Textile artist: Leonardo Martínez
Materials and methods: criollo sheep wool and feathers hand dyed using aniline dyes in an exhaustive vat. Woven on a 7 threads per inch harness using a Zapotec loom of the XVI century style. Woven on cotton warp. The design was created mixing tapestry weaving technique with oil painting over designated areas for increased texture and form.
Design, patterns and symbols.
This rug painting in inspired in the web of life that mother earth weaves for us to sustain life on earth. In the Ben'zaá (Cloud People, Zapotec) cosmology we see the divine as feminine. Shāán could be translated as holy, saint, virgin; it is the word from wich mother is derived in our language. Shaāna, means my mother; we not only refer to the earth as mother earth (Shāán Gueshliu) but also to the sun as Shāán gubiísh (holy sun/mother sun), Shāán beuu (holy moon/mother moon), the word shaá is also associated with the word for bottom and someone's bottoms so it is very feminine but also is used for the up direction as in Shāa Guiíba'a (the sky dome). This rug reflect those earthly and cosmic energy flows woven together to make life possible, the earthy colors and the cold blue colors of the sky come into balance in this rug as the come together on earth to sustain the life support systems that make life possible. Roots and mycelium are woven by the hands of Ixchel, the ancient Mayan weaving goddess that is constantly weaving creation, our ancestors knew her by the name Pitao Huichaana/ Cochana/Nohuiçana or Bidaou Bichāán as we would pronounce it nowadays. Pitao Huichana is the creator of humans, animals, protector of children, mother Goddess and child birth protector; she is portrayed young as a symbol of the strength and fertility that remains in our ecosystems whilst sending a prayer to the skyworld to summon the rains and comune with the sun in one breath and a dance of life's energy.
The reverse side of this painting rug is a window of perception into that union of heaven and earth. Our ancestors used the sacred plant called Badaoü (Turbina Corymbosa) and Baadun (Ipomoea Violácea) to induce subtle startes of perception achieved due to the precense of alkaloids of the lisergic acid amide family. Our curanderas use this talking plant in healing ceremony to get people into a dream state in which they can commune with the plant and identify their source of illness and prescription for cure. These sacred plants connects us to the roots of the web of life with the help of certain fungi that live in their seeds and produce the substances that alows us to communicate with the spirit world in times of ilness and need. The hand of Nohichana/Ixchel is weaving the roots of the sacred vines with the branches of the tree of life in the sky where our spirit once rested waiting to come and live a mortal existence. Nohuichana/Ixchel's face has turned into the heart of the cosmos, the heartbeat that governs life in the stars and here on earth, the mother who we shall seek when we need healing and nurturing. The state of the world right now calls for us to connect with the life support systems of the life that are being threatened by our technology and way of life, we must re route our way of life so that we prevent: ocean acidification, ozone depletion, contamination of fresh water, biodiversrity loss, disruption in the nitrogen and phosphorous cycle, degradation of soils and land use, climate change/chaos, aerosol loading in the athmosphere and chemical pollution to name the most urgent areas.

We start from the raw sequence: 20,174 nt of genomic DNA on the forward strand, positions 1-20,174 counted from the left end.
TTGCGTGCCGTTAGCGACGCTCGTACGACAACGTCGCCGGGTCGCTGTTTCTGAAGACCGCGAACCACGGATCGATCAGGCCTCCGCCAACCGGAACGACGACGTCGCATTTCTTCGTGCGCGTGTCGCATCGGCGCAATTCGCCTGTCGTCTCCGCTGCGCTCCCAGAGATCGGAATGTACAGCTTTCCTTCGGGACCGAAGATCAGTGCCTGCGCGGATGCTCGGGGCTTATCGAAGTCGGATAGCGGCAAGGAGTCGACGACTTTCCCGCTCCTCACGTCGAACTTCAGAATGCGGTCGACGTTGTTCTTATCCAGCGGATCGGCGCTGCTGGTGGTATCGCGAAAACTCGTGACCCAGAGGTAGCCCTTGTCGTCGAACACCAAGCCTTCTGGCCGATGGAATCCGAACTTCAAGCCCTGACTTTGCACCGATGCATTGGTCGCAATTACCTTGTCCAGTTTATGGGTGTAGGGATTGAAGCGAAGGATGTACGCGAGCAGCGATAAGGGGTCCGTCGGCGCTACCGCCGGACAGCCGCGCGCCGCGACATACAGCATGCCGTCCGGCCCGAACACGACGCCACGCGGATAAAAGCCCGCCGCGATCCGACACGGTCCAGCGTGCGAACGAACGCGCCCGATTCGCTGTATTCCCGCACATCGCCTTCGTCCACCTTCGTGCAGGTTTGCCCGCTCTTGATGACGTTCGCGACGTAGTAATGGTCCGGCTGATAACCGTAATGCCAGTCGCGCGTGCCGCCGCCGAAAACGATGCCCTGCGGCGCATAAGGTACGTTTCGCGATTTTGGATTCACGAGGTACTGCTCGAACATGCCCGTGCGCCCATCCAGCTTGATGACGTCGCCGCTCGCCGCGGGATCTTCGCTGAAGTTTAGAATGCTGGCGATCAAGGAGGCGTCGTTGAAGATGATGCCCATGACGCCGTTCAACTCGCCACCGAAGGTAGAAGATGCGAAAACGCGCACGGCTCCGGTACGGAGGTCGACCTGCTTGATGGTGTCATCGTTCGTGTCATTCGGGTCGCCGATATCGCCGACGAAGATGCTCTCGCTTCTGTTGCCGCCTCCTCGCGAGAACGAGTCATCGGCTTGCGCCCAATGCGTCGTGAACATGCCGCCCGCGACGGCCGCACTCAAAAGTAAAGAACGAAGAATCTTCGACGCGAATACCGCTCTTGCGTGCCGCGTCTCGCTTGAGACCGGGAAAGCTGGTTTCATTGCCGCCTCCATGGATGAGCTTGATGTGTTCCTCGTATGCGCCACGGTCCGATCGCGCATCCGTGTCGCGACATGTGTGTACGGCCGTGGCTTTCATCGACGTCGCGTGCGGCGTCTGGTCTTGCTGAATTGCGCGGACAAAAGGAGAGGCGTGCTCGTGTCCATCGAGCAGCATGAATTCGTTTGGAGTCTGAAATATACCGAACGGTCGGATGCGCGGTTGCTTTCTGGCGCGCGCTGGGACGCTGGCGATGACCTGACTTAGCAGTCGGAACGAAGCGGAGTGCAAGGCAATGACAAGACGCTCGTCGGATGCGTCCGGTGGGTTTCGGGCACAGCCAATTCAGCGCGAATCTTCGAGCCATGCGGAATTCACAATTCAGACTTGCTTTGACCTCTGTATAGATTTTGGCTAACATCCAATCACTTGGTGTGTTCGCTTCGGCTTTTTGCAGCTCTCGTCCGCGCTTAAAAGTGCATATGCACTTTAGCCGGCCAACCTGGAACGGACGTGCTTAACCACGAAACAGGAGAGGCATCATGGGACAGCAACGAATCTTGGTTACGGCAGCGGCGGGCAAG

If we listen to plants and fungi and hear their message we might be able to change the stories that we have accepted as facts in our socio political constructs. It takes a new dream to change the world of the tonal (logic, language world) and that dream is that of our ancestors, plantcestors, fungi and animal allies.
60x100cm; 2x3ft Materials ans methods: criollo sheep wool hand dyed with colorfast aniline dyes using an exhaustive method. Handwoven on a Zapotec style loom of the 16th century adapted from European...
Size: 40x100cm; 16in x 3.2ft Weaver: Zenaida Lopez from San Miguel del Valle Materials and Methods: Criollo sheep wool hand dyed by Leonor Lazo and Samuel Bautista using xiuhquilitl (indigo)...
Size: 66x104cm; 2x3ft Price: 270 USD Master Weaver: Justino Martinez Mendoza Materials and methods: criollo sheep wool spun in the mills of the Batalla family in Tianguistengo. Hand dyed yarns...